My Brilliant Career, by Miles Franklin

Chapter Seven

Was E’er a Rose Without Its Thorn?

I arose from bed next morning with three things in my head — a pair of swollen eyes, a heavy pain, and a fixed determination to write a book. Nothing less than a book. A few hours’ work in the keen air of a late autumn morning removed the swelling from my eyes and the pain from my temples, but the idea of relieving my feelings in writing had taken firm root in my brain. It was not my first attempt in this direction. Two years previously I had purloined paper and sneaked out of bed every night at one or two o’clock to write a prodigious novel in point of length and detail, in which a full-fledged hero and heroine performed the duties of a hero and heroine in the orthodox manner. Knowing our circumstances, my grandmother was accustomed, when writing to me, to enclose a stamp to enable me to reply. These I saved, and with them sent my book to the leading Sydney publisher. After waiting many weeks I received a polite memo to the effect that the story showed great ability, but the writer’s inexperience was too much in evidence for publication. The writer was to study the best works of literature, and would one day, no doubt, take a place among Australian novelists.

This was a very promising opinion of the work of a child of thirteen, more encouraging than the great writers got at the start of their literary career; but it seemed to even my childish intelligence that the memo was a stereotyped affair that the publisher sent in answer to all the MSS. of fameless writers submitted to him, and also sent in all probability without reading as much as the name of the story. After that I wrote a few short stories and essays; but now the spirit moved me to write another book — not with any hope of success, as it was impossible for me to study literature as advised. I seldom saw a book, and could only spare time in tiny scraps to read them when I did.

However, the few shillings I had obtained at odd times I spent on paper, and in secret robbed from much-needed rest a few hours weekly wherein to write. This made me very weary and slow in the daytime, and a sore trial to my mother. I was always forgetting things I should not have forgotten, because my thoughts were engaged in working out my story. The want of rest told upon me. I continually complained of weariness, and my work was a drag to me.

My mother knew not what to make of it. At first she thought I was lazy and bad, and punished me in various ways; but while my book occupied my mind I was not cross, gave her no impudence, and did not flare up. Then she began to fear I must be ill, and took me to a doctor, who said I was much too precocious for my years, and would be better when the weather got warmer. He gave me a tonic, which I threw out the window. I heard no more of going out as nurse-girl: father had joined a neighbour who had taken a road contract, and by this means the pot was kept, if not quite, at least pretty near, boiling.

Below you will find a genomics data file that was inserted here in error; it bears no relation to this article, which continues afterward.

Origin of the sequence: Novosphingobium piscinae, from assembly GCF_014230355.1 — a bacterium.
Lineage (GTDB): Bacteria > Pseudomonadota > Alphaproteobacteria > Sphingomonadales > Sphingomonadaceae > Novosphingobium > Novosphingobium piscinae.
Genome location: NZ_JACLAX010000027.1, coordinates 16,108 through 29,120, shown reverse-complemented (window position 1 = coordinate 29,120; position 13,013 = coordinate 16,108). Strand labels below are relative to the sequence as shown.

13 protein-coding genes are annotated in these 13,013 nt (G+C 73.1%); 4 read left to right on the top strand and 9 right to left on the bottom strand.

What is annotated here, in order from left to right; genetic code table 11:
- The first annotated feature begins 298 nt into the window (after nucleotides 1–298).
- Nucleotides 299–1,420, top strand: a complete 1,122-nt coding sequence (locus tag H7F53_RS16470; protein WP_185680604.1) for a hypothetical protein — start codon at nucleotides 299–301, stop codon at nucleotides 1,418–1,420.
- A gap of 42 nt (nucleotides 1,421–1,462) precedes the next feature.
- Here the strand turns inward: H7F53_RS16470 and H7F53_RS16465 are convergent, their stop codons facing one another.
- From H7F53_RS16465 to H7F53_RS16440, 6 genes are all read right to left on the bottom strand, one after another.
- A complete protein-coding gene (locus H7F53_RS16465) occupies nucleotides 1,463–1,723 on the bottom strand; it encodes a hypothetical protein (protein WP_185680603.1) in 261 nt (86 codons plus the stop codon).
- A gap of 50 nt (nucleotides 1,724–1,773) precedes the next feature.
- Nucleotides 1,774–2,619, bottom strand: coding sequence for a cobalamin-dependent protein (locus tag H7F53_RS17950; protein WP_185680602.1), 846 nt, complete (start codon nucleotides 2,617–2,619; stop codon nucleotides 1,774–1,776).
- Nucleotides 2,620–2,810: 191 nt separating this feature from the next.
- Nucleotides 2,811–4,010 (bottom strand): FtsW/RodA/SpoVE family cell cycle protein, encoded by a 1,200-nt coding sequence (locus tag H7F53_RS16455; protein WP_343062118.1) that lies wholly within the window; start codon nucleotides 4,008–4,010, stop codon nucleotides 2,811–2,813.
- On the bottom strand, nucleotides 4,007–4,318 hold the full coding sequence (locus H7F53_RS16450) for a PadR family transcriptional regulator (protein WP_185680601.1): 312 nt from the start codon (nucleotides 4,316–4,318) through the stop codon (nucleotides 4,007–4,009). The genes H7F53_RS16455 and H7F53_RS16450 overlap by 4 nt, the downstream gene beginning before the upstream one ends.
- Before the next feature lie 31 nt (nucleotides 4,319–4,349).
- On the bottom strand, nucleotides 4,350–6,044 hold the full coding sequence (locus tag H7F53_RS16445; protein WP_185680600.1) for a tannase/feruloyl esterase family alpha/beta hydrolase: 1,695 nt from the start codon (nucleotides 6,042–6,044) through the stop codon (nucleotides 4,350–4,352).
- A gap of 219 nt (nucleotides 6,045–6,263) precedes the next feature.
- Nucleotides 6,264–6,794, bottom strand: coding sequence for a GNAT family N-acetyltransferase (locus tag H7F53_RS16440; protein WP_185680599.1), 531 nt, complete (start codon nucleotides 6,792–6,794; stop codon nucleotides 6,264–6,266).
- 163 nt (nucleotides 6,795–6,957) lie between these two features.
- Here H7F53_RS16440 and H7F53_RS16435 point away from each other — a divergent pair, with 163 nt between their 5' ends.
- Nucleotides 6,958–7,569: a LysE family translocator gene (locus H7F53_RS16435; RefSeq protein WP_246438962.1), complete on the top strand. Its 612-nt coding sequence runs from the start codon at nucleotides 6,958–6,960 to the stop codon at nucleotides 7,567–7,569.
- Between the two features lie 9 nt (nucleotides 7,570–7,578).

Life jogged along tamely, and, as far as I could see, gave promise of going to the last slip-rails without a canter, until one day in July 1896 mother received a letter from her mother which made a pleasant change in my life, though, like all sweets, that letter had its bitter drop. It ran as follows:—

My dear daughter, Lucy,

Only a short letter this time. I am pressed for time, as four or five strangers have just come and asked to stay for the night, and as one of the girls is away, I have to get them beds. I am writing about Sybylla. I am truly grieved to hear she is such a source of grief and annoyance to you. The girl must surely be ill or she would never act as you describe. She is young yet, and may settle down better by and by. We can only entrust her to the good God who is ever near. Send her up to me as soon as you can. I will pay all expenses. The change will do her good, and if her conduct improves, I will keep her as long as you like. She is young to mention in regard to marriage, but in another year she will be as old as I was when I married, and it might be the makings of her if she married early. At any rate she will be better away from Possum Gully, now that she is growing into womanhood, or she may be in danger of forming ties beneath her. She might do something good for herself up here: not that I would ever be a matchmaker in the least degree, but Gertie will soon be coming on, and Sybylla, being so very plain, will need all the time she can get.

Your loving mother,

L. Bossier.

My mother gave me this letter to read, and, when I had finished perusing it, asked me would I go. I replied coldly:

“Yes. Paupers and beggars cannot be choosers, and grandmother might as well keep me at Caddagat as at Possum Gully”— for my grandmother contributed greatly to the support of our family.